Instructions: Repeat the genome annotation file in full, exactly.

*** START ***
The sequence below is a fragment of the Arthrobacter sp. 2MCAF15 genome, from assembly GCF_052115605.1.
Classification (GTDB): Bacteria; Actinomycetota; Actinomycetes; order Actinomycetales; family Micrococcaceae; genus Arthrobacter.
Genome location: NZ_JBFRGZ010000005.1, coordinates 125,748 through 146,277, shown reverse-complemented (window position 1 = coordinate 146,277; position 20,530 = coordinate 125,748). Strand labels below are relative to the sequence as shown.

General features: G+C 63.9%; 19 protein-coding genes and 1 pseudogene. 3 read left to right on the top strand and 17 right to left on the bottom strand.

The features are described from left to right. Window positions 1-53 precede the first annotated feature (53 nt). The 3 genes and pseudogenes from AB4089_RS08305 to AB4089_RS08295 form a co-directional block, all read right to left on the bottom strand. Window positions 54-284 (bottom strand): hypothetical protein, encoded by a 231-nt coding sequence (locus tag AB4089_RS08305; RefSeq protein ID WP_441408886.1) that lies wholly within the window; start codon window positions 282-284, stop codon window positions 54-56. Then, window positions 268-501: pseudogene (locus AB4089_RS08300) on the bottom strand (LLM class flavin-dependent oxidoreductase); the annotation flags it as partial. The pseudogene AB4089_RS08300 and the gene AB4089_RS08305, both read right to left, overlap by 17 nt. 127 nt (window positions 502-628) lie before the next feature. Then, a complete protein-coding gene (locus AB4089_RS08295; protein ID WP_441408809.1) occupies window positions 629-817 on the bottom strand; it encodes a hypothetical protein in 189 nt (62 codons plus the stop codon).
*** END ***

The sequence below is a fragment of the Arthrobacter sp. 2MCAF15 genome, from assembly GCF_052115605.1.
Classification (GTDB): Bacteria; Actinomycetota; Actinomycetes; order Actinomycetales; family Micrococcaceae; genus Arthrobacter.
Genome location: NZ_JBFRGZ010000005.1, coordinates 125,748 through 146,277, shown reverse-complemented (window position 1 = coordinate 146,277; position 20,530 = coordinate 125,748). Strand labels below are relative to the sequence as shown.

General features: G+C 63.9%; 19 protein-coding genes and 1 pseudogene. 3 read left to right on the top strand and 17 right to left on the bottom strand.

The features are described from left to right. Window positions 1-53 precede the first annotated feature (53 nt). The 3 genes and pseudogenes from AB4089_RS08305 to AB4089_RS08295 form a co-directional block, all read right to left on the bottom strand. Window positions 54-284 (bottom strand): hypothetical protein, encoded by a 231-nt coding sequence (locus tag AB4089_RS08305; RefSeq protein ID WP_441408886.1) that lies wholly within the window; start codon window positions 282-284, stop codon window positions 54-56. Then, window positions 268-501: pseudogene (locus AB4089_RS08300) on the bottom strand (LLM class flavin-dependent oxidoreductase); the annotation flags it as partial. The pseudogene AB4089_RS08300 and the gene AB4089_RS08305, both read right to left, overlap by 17 nt. 127 nt (window positions 502-628) lie before the next feature. Then, a complete protein-coding gene (locus AB4089_RS08295; protein ID WP_441408809.1) occupies window positions 629-817 on the bottom strand; it encodes a hypothetical protein in 189 nt (62 codons plus the stop codon).